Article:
In this fresh look at moviemaking during the Great Depression, David Welky examines Hollywood's response to the rise of fascism and the beginning of the Second World War. Through innovative analysis of hundreds of movies-including The Dawn Patrol, Goodbye, Mr. Chips, and Sergeant York-Welky traces the shifting motivations and arguments of the film industry, politicians, and the public as they negotiated how-or whether-the silver screen should portray Nazism, depict conflict overseas, promote Americanism, and support President Roosevelt's rearmament efforts.
Hollywood, Welky argues, was a primary player in the debate between interventionists and isolationists. These competing groups vied for influence and control over the message Hollywood offered the public-either scorning it for being too timid or attacking it for being too aggressive. The national debate reached a fever pitch in September 1941, when isolationists in the U.S. Senate staged widely publicized hearings, accusing the movie industry of warmongering.
While prewar Hollywood often reflected the principles of the Roosevelt administration, it also sometimes outpaced the cautious and politically astute president. Providing Americans with the psychological preparation they needed to enter World War II, popular movies familiarized audiences with the wartime experience, offered definitions of patriotism and Americanism, and established the fundamental distinctions between democracy and dictatorship.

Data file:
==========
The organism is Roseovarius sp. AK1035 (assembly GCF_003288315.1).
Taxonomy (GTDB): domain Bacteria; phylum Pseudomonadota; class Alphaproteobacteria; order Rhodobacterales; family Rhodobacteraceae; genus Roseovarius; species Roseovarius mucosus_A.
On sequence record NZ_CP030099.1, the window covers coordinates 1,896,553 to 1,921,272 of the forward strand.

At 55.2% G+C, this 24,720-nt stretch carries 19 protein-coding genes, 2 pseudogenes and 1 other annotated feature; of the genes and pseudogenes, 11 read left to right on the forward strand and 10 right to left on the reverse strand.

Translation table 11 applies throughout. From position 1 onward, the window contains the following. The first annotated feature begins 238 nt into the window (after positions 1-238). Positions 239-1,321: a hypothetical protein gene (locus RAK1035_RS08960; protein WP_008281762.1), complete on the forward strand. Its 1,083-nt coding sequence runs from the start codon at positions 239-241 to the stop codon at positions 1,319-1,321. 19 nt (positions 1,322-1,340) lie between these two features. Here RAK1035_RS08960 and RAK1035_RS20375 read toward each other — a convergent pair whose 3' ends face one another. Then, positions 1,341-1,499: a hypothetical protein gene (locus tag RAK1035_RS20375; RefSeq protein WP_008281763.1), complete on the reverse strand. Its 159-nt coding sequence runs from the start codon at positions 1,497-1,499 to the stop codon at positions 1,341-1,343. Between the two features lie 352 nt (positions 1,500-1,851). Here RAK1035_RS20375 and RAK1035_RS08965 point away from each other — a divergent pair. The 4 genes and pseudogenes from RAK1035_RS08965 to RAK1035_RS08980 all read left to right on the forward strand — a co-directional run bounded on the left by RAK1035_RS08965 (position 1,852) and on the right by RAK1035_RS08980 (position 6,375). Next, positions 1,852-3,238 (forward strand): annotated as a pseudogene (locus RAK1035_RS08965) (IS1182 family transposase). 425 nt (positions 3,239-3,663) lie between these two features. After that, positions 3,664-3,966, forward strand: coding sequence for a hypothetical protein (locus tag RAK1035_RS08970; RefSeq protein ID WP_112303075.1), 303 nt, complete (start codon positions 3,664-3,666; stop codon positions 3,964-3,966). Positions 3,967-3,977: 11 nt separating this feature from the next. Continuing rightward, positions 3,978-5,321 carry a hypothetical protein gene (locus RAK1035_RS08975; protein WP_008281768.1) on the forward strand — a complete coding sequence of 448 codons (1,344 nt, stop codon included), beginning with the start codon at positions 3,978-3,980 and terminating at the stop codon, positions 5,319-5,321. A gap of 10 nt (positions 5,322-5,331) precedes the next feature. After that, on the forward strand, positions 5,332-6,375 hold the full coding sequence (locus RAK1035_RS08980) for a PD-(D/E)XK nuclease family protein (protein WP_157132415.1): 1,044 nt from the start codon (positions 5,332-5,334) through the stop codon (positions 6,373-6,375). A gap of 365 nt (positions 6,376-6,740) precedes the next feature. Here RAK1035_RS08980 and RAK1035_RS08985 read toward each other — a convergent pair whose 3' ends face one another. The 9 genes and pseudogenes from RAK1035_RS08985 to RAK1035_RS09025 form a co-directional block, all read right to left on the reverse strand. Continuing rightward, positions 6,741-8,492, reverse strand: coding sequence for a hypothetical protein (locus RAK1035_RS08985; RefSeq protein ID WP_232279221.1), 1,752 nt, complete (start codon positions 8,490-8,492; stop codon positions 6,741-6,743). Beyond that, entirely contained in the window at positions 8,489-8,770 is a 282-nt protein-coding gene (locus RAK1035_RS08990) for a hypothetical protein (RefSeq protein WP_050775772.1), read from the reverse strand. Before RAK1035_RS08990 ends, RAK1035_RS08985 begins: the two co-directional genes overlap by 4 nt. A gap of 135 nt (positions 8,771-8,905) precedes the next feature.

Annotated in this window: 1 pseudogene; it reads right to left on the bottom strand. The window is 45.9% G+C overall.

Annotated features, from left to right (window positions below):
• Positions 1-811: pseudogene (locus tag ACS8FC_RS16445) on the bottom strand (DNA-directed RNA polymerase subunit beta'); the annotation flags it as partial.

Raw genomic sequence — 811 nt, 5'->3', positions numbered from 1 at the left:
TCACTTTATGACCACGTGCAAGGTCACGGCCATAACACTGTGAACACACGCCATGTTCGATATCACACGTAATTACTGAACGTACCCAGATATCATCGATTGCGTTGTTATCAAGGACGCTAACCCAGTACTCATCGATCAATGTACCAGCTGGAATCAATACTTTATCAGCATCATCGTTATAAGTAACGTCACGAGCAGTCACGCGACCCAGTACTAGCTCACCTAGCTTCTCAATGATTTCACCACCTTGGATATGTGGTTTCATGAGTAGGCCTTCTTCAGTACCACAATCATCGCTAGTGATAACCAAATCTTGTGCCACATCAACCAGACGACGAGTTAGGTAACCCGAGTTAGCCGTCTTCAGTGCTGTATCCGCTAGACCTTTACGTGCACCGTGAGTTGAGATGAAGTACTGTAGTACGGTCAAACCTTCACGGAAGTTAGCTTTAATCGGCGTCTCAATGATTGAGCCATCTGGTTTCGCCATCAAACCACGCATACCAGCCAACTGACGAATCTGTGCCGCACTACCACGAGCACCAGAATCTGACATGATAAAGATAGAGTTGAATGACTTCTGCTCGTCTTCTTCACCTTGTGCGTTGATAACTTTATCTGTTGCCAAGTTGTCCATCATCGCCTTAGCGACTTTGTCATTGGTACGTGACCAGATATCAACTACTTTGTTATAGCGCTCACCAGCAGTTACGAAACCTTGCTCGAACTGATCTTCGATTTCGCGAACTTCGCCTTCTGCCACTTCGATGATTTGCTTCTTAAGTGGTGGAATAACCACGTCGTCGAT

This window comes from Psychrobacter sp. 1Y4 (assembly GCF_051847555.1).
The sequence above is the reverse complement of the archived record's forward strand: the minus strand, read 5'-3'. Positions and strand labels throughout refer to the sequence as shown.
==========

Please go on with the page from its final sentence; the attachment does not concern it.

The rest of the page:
Welky's depth of research and focused, analytical approach will be appreciated by historians as well as film buffs.
Publisher: Johns Hopkins University Press
Number of pages: 448
Weight: 748 g
Dimensions: 229 x 152 x 34 mm
The research is impeccable and the footnotes are copious, and, despite the number of players involved, the story that Welky tells is nothing less than riveting. His rich anecdotal material transcends any potentially scholastic tone, and as a reference source it is worthy of being 'Kindled.' -- Charles L. Hoyt * Internet Review of Books *
Well-written and absorbing new history. -- J. Hoberman * Film Comment *
A superbly researched account of the Depression/pre-War years in Hollywood. * Empire *
To his credit, Welky's 'Essay on Sources' alone makes the book worthwhile. But there is another approach-that of a historian, not a cinema studies scholar or humanist from a related discipline-that enables him to mine the studio archives and discover material that might elude another's eye. -- Bernard F. Dick * Journal of American History *
Lively study... What makes The Moguls and the Dictators engrossing is its ability to bring the period, its events and its main protagonists vividly to life. -- Andre Kaenel * Cercles *
The Moguls and the Dictators is an abundantly detailed, highly informative book that serves both as a useful reference text and as an engaging story, and it is an original and valuable addition to interwar film scholarship. -- Hannah Durkin * SCOPE *
A fascinating and convincing portrait... Thoroughly researched and engagingly written, The Moguls and the Dictators not only adds to our understanding of Hollywood in the 1930s and 1940s but also provides a valuable model for thinking about the interaction of business and cultural history. -- Benjamin L. Alpers * American Historical Review *